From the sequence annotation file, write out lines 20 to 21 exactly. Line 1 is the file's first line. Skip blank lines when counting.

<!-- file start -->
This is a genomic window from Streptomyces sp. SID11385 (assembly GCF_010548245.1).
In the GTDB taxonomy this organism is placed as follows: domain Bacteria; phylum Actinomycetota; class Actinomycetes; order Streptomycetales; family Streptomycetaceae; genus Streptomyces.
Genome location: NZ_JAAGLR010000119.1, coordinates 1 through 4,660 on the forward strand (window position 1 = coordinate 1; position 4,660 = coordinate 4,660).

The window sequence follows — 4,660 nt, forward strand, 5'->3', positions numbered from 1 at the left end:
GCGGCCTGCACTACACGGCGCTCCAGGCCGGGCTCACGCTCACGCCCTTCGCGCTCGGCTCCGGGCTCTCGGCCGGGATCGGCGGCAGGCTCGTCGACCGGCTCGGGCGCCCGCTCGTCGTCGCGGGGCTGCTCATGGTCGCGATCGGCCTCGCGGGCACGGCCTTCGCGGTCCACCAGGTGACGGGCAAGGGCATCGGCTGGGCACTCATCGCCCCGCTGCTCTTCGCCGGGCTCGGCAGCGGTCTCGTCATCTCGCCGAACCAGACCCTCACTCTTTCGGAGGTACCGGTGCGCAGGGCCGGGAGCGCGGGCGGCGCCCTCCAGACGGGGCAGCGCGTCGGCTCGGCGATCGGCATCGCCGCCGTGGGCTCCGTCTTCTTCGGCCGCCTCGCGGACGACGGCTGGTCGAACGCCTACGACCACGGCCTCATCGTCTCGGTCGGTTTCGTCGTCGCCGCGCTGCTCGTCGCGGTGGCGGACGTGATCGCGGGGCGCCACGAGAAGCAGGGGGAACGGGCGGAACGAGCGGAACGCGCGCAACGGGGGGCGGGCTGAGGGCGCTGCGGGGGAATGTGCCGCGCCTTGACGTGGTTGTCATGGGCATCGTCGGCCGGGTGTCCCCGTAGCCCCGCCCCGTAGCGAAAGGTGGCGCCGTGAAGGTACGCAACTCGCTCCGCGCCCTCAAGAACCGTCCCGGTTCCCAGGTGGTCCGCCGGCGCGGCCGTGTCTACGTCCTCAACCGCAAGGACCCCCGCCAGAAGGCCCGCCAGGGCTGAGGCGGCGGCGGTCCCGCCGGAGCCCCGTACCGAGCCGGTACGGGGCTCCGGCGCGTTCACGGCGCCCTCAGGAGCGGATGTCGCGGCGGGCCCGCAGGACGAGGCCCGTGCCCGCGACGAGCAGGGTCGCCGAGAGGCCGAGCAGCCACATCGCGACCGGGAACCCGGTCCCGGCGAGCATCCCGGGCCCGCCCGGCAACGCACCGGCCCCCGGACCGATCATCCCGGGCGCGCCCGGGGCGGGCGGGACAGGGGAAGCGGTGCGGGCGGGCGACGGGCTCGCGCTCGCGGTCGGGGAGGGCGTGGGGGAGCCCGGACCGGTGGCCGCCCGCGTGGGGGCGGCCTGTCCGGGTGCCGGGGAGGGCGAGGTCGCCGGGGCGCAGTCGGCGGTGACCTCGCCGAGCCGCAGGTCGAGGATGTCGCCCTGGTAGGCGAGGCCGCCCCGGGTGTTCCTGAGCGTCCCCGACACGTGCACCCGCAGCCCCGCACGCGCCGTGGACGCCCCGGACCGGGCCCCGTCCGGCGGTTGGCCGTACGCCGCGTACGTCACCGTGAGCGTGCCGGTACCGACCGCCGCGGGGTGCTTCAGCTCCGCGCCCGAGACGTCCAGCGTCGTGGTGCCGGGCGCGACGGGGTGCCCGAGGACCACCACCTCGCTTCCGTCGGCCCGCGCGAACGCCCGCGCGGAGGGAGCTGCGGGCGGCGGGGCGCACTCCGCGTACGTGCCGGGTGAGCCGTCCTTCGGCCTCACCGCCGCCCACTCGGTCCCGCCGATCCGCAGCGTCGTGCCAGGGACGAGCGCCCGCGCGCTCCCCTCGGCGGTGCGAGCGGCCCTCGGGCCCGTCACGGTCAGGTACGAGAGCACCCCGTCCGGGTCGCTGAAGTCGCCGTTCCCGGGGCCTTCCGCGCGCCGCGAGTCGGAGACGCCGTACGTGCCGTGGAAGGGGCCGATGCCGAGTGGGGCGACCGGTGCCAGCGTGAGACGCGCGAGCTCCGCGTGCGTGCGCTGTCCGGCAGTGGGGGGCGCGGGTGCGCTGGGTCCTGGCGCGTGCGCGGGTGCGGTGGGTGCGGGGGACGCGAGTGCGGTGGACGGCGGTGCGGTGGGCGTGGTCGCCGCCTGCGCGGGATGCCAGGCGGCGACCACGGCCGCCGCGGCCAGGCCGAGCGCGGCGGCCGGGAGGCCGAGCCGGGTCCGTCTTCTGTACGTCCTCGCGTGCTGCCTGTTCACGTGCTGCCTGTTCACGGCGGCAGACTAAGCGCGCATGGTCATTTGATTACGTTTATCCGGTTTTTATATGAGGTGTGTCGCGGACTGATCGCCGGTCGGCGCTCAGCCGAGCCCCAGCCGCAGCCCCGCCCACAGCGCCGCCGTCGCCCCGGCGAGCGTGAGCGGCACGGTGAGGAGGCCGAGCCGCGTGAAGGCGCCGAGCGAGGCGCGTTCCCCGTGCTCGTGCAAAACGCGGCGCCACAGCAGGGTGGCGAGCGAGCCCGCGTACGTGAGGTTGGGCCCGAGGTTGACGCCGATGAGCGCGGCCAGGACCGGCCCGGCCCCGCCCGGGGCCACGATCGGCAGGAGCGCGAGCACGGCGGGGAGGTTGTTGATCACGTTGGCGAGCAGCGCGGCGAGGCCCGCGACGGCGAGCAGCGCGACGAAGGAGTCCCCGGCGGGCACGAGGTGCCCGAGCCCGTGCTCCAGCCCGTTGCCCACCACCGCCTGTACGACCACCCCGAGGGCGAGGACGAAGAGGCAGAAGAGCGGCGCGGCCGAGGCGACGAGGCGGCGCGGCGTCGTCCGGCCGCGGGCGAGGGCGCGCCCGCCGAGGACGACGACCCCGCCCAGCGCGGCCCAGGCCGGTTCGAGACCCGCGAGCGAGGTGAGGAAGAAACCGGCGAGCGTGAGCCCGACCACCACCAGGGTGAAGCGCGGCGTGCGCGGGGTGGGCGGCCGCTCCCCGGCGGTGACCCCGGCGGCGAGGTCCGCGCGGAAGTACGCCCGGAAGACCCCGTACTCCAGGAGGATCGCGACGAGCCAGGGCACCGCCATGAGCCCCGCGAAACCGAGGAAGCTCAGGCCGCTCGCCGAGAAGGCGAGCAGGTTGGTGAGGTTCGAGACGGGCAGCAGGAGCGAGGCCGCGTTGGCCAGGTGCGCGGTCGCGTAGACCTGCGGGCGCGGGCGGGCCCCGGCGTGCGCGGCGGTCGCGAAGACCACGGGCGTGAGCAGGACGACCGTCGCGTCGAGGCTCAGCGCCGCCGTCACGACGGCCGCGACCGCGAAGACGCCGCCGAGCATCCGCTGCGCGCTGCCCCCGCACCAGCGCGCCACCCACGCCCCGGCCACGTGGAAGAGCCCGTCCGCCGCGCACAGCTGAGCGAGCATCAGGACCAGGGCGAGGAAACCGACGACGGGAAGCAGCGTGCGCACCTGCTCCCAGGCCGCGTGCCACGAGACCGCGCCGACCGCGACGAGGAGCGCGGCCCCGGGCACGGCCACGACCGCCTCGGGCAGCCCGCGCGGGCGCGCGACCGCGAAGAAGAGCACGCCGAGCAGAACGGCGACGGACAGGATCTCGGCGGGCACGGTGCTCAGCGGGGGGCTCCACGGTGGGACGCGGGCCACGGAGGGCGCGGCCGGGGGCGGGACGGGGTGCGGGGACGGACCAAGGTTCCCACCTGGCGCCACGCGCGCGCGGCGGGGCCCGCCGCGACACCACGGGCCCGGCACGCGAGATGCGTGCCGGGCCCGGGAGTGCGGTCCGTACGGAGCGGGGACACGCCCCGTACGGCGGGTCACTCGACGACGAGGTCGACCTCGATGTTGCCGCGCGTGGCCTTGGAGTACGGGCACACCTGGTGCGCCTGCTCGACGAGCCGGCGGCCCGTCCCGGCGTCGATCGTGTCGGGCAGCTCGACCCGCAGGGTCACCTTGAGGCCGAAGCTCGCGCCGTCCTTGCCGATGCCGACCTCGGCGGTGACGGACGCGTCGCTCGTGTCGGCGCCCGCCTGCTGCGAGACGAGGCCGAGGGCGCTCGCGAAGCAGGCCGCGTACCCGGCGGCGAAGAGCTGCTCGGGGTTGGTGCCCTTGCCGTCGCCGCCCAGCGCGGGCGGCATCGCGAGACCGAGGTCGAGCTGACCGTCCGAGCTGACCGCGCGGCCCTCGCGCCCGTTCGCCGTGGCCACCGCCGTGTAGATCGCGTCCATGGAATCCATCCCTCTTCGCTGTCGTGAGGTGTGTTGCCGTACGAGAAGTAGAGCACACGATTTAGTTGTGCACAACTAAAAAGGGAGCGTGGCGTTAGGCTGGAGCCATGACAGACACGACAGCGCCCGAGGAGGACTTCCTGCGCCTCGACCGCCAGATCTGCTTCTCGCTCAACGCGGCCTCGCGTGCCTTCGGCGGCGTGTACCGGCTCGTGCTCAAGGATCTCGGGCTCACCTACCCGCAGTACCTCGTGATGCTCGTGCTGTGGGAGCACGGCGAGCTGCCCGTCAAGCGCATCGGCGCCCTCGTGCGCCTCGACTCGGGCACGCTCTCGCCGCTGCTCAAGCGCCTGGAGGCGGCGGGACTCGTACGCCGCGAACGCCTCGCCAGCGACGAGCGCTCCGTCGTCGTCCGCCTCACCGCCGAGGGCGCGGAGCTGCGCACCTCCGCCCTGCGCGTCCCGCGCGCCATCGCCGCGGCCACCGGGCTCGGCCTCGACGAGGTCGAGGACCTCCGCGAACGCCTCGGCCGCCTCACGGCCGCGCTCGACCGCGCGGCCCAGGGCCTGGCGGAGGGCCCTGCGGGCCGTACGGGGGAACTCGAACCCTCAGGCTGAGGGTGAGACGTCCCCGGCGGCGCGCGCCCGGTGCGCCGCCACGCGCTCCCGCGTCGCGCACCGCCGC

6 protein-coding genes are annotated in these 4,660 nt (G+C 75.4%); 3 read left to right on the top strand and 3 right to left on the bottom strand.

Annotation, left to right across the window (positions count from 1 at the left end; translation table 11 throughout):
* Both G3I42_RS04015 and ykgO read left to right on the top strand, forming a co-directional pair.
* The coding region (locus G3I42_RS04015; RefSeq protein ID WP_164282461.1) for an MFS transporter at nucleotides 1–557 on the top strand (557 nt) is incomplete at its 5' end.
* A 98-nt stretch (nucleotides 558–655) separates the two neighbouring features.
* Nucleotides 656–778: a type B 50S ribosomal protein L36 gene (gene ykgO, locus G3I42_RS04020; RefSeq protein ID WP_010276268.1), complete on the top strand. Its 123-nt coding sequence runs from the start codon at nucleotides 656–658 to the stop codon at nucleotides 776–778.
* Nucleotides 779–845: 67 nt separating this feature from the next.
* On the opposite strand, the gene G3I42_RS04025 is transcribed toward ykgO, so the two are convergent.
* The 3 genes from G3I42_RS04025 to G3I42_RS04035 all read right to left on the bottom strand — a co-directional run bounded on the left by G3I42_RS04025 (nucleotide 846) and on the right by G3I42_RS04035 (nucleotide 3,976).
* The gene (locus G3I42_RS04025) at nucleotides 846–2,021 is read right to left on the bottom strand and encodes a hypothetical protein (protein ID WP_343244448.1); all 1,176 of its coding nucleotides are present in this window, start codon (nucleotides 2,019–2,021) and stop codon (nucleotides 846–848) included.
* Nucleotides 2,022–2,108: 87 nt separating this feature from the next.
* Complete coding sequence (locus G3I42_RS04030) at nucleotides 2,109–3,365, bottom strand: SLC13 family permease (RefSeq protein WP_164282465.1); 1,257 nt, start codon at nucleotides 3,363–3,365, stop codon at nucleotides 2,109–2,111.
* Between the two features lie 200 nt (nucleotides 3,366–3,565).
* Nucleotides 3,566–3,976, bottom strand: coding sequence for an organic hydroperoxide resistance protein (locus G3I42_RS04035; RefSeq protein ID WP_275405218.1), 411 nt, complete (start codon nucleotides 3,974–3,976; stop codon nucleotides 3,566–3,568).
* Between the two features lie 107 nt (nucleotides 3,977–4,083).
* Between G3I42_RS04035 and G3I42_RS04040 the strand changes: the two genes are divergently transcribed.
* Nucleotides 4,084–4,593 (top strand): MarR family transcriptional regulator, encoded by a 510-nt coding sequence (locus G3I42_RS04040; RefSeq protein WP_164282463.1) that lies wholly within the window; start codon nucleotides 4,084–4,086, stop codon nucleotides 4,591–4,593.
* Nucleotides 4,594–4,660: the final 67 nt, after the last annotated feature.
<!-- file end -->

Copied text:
* Between the two features lie 107 nt (nucleotides 3,977–4,083).
* Between G3I42_RS04035 and G3I42_RS04040 the strand changes: the two genes are divergently transcribed.